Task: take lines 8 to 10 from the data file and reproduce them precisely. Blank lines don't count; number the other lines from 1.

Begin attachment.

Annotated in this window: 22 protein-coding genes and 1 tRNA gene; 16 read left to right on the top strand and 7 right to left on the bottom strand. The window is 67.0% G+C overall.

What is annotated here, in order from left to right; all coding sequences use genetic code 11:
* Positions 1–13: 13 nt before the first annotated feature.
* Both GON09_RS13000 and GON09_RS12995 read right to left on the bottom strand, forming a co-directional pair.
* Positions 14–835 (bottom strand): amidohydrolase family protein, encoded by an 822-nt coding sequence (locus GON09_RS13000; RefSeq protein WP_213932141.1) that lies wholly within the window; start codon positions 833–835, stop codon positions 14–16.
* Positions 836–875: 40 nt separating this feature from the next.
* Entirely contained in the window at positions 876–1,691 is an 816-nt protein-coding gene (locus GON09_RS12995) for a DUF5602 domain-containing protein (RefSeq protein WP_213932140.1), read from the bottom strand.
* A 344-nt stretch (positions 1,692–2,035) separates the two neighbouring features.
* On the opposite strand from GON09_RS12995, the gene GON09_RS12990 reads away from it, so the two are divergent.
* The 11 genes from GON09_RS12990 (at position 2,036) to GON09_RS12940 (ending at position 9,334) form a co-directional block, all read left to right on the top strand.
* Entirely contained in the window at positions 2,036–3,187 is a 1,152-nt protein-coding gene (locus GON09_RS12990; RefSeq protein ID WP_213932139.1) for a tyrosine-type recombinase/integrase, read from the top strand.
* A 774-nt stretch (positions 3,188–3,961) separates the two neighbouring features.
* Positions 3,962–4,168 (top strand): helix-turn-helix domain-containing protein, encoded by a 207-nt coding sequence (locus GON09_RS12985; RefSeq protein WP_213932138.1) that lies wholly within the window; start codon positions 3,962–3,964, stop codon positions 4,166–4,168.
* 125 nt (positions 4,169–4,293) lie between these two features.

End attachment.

* A 344-nt stretch (positions 1,692–2,035) separates the two neighbouring features.
* On the opposite strand from GON09_RS12995, the gene GON09_RS12990 reads away from it, so the two are divergent.
* The 11 genes from GON09_RS12990 (at position 2,036) to GON09_RS12940 (ending at position 9,334) form a co-directional block, all read left to right on the top strand.